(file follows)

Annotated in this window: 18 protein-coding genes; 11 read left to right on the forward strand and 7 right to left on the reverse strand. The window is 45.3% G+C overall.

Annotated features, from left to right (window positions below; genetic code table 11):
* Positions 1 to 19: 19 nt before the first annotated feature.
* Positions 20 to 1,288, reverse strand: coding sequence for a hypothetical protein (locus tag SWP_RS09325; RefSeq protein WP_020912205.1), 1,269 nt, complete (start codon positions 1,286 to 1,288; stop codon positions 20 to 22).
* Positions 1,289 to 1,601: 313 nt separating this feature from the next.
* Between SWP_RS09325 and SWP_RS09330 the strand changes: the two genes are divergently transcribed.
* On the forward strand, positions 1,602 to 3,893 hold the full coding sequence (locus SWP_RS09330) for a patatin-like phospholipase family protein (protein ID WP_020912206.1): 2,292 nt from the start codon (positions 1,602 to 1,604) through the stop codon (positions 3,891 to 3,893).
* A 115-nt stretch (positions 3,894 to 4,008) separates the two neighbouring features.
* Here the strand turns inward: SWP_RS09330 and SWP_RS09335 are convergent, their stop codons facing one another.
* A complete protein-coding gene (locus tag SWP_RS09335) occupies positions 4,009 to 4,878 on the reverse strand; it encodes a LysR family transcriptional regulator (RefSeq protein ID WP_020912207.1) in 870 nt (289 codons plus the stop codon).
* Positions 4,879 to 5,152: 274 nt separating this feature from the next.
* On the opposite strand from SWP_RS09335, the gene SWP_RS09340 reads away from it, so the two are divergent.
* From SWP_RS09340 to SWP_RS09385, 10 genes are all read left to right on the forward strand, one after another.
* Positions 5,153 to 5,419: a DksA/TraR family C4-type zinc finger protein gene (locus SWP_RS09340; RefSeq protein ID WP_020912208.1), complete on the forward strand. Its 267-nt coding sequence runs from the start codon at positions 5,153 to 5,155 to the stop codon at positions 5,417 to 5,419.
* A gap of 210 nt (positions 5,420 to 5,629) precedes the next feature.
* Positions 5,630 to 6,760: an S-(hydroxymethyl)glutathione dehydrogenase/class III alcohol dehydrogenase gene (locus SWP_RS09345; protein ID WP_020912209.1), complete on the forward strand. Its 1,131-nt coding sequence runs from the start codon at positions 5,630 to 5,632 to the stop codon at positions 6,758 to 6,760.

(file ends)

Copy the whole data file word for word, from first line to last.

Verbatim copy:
Annotated in this window: 18 protein-coding genes; 11 read left to right on the forward strand and 7 right to left on the reverse strand. The window is 45.3% G+C overall.

Annotated features, from left to right (window positions below; genetic code table 11):
* Positions 1 to 19: 19 nt before the first annotated feature.
* Positions 20 to 1,288, reverse strand: coding sequence for a hypothetical protein (locus tag SWP_RS09325; RefSeq protein WP_020912205.1), 1,269 nt, complete (start codon positions 1,286 to 1,288; stop codon positions 20 to 22).
* Positions 1,289 to 1,601: 313 nt separating this feature from the next.
* Between SWP_RS09325 and SWP_RS09330 the strand changes: the two genes are divergently transcribed.
* On the forward strand, positions 1,602 to 3,893 hold the full coding sequence (locus SWP_RS09330) for a patatin-like phospholipase family protein (protein ID WP_020912206.1): 2,292 nt from the start codon (positions 1,602 to 1,604) through the stop codon (positions 3,891 to 3,893).
* A 115-nt stretch (positions 3,894 to 4,008) separates the two neighbouring features.
* Here the strand turns inward: SWP_RS09330 and SWP_RS09335 are convergent, their stop codons facing one another.
* A complete protein-coding gene (locus tag SWP_RS09335) occupies positions 4,009 to 4,878 on the reverse strand; it encodes a LysR family transcriptional regulator (RefSeq protein ID WP_020912207.1) in 870 nt (289 codons plus the stop codon).
* Positions 4,879 to 5,152: 274 nt separating this feature from the next.
* On the opposite strand from SWP_RS09335, the gene SWP_RS09340 reads away from it, so the two are divergent.
* From SWP_RS09340 to SWP_RS09385, 10 genes are all read left to right on the forward strand, one after another.
* Positions 5,153 to 5,419: a DksA/TraR family C4-type zinc finger protein gene (locus SWP_RS09340; RefSeq protein ID WP_020912208.1), complete on the forward strand. Its 267-nt coding sequence runs from the start codon at positions 5,153 to 5,155 to the stop codon at positions 5,417 to 5,419.
* A gap of 210 nt (positions 5,420 to 5,629) precedes the next feature.
* Positions 5,630 to 6,760: an S-(hydroxymethyl)glutathione dehydrogenase/class III alcohol dehydrogenase gene (locus SWP_RS09345; protein ID WP_020912209.1), complete on the forward strand. Its 1,131-nt coding sequence runs from the start codon at positions 5,630 to 5,632 to the stop codon at positions 6,758 to 6,760.